Archive for February, 2011



Medieval Barbers- Taking care of more than just haircuts

By: The Scribe on February, 2011

These days, if you see a red and white (or red, white and blue) barber pole, you know that it means a haircut and, possibly, a shave as well. But in the middle ages, the pole meant something completely different. Barbers were often tasked with performing surgery or treating the ill just as often as they were involved in the care of someone’s hair or beard.

An illustration of a medieval dental treatmentBarbers have been practicing their trade for many years. Early razors made of bronze have been found that date back to 3500 BCE. In some cultures, care of the hair was a religious matter. A barber was able to prevent certain evil spirits from entering a person’s body through their hair. Before shaving became common, men still needed to have their beards trimmed and cared for and barbers would perform these functions. It was not uncommon for a barber shop to be set up in a public market and they often became social gathering places as well as places to have their hair tended.

In modern medicine, physicians often diagnose and treat illnesses and injuries. This was not the case in medieval times. Physicians were more scholarly than they were practical and it was as much an individual’s ability to debate and lecture that made them a physician as it was any general ability at medicine.

The way that illnesses and injuries were treated was also very different. While people were studying anatomy and various illnesses themselves, it was also believed that illnesses were sent as a punishment from God. If patients performed penance or went on a pilgrimage it was believed that they would get better. Prayer was believed to be as valuable as herbs and other medicines when it came to helping a person recover from illness.

Barbers often concerned themselves with the practical side of treating illness and left the spiritual aspects to the priests and monks. They often performed procedures ranging from leeching and dentistry right up to surgical procedures such as amputations, hernia repairs and gallstone operations. Surgery was a nightmarish affair because up until the discovery of anesthetic, operations were performed on conscious patients. Procedures needed to be performed as quickly as possible so that patients did not die from blood loss or pain.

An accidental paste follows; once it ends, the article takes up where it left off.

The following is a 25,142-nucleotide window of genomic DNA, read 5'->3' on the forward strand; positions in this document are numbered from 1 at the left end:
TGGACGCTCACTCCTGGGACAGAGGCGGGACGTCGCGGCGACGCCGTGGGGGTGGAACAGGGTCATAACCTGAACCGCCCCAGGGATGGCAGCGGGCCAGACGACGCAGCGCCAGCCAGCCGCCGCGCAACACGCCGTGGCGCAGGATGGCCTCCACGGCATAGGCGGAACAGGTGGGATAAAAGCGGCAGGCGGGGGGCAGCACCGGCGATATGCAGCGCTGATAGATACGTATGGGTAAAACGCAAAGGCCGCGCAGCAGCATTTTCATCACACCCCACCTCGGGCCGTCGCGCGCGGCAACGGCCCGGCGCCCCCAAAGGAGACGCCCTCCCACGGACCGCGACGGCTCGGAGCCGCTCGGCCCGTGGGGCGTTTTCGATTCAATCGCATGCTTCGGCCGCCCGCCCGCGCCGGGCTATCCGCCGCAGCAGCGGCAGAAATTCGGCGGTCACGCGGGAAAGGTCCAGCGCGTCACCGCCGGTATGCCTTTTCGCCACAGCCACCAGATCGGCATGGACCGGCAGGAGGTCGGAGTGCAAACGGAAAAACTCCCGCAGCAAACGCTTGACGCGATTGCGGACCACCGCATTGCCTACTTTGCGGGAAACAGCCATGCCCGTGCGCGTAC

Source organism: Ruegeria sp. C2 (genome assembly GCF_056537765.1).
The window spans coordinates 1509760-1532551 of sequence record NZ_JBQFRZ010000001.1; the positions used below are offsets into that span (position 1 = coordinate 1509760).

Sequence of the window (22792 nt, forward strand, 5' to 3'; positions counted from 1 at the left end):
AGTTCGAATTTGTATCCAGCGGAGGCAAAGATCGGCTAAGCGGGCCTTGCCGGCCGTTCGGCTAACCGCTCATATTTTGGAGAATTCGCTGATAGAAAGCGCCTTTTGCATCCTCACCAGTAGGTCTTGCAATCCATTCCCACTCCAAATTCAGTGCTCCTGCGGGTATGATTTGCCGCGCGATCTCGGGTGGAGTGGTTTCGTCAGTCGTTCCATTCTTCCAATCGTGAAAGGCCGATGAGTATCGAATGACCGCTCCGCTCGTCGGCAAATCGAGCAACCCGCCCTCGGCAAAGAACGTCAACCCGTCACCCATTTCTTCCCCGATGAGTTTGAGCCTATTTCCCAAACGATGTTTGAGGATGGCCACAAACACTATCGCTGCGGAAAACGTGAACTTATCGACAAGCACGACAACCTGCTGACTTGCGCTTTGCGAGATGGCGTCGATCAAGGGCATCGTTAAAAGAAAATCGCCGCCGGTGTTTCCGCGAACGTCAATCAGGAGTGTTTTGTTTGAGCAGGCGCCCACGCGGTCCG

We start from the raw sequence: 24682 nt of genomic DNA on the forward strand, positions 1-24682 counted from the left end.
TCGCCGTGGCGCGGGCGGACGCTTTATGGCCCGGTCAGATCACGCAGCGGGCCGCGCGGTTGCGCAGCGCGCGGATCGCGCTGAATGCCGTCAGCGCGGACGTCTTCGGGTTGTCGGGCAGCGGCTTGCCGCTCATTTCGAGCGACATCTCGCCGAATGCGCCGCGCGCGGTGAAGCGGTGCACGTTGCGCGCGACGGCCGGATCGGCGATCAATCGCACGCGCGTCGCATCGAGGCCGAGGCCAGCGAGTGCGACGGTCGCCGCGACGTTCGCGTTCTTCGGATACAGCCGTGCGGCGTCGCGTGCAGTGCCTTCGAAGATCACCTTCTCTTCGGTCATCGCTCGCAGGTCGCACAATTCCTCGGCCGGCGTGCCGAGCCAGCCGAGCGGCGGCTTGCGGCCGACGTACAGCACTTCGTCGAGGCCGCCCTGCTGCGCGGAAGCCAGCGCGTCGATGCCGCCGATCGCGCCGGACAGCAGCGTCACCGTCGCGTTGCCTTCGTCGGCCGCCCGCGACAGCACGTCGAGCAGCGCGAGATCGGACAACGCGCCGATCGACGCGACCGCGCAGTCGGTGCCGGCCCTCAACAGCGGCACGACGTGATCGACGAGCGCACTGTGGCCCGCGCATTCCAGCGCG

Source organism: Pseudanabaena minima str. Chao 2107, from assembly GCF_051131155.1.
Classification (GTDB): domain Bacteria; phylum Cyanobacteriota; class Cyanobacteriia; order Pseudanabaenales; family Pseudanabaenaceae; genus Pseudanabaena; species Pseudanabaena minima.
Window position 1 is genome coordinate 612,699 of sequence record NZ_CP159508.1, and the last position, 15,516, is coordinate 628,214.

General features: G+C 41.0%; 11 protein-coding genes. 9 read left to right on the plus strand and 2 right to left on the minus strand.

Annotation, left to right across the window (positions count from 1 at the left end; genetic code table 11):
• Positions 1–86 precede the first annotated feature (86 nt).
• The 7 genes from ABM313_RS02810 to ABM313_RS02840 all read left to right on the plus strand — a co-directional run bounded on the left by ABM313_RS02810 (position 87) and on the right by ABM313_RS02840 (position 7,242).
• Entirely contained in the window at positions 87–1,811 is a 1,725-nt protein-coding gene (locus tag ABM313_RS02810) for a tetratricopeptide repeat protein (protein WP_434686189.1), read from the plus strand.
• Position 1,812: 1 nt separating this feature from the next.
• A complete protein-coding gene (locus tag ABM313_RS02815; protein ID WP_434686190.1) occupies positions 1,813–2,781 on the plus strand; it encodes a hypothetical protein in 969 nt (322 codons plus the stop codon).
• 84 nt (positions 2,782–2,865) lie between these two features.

In order to show that he had set up shop, a barber would place a red and white stripedA US barber pole in front of a barber shop pole out in front of their shop. This tradition carries through today although in the USA, the pole has red and blue stripes. The pole actually refers to the barber’s dual roles of medicine and hair care. The red strip refers to the surgery aspect of the trade and the white refers to the process of caring for someone’s hair.

If you look at an original barber pole, you will see that there is a wash basin at the top. This was usually made of brass and represented a container where leeches would be kept. There is also a second basin at the bottom of the pole which represents the container which would catch any blood that was produced during treatment.



What do Monkeys, Coffee and A Crypt of Italian Mummies have in common?

By: The Scribe on February, 2011

You may be wondering what monkeys, coffee and a crypt of Italian monkeys could possibly have in common. The answer is the Capuchin monks. This order of Catholic friars has been in existence since the year 1520 CE. An offshoot of the Franciscan order, the Capuchin monks have had a long and interesting history. A Capuchin monkey

The order came into being thanks to Matteo da Bascio, an Italian Friar. He felt that the Franciscan order was not holding true to the vision of St. Francis, the saint from whom the order had taken their name. The order believed in extreme poverty and members of the Capuchin order dedicated themselves to leading simple, austere lives. Although it was understood that items such as food, clothing and shelter were necessary to maintain life, it was believed that these items should be obtained through begging and that the order should not own any belongings. This rule held true for both the friars themselves and the congregation that they ministered to.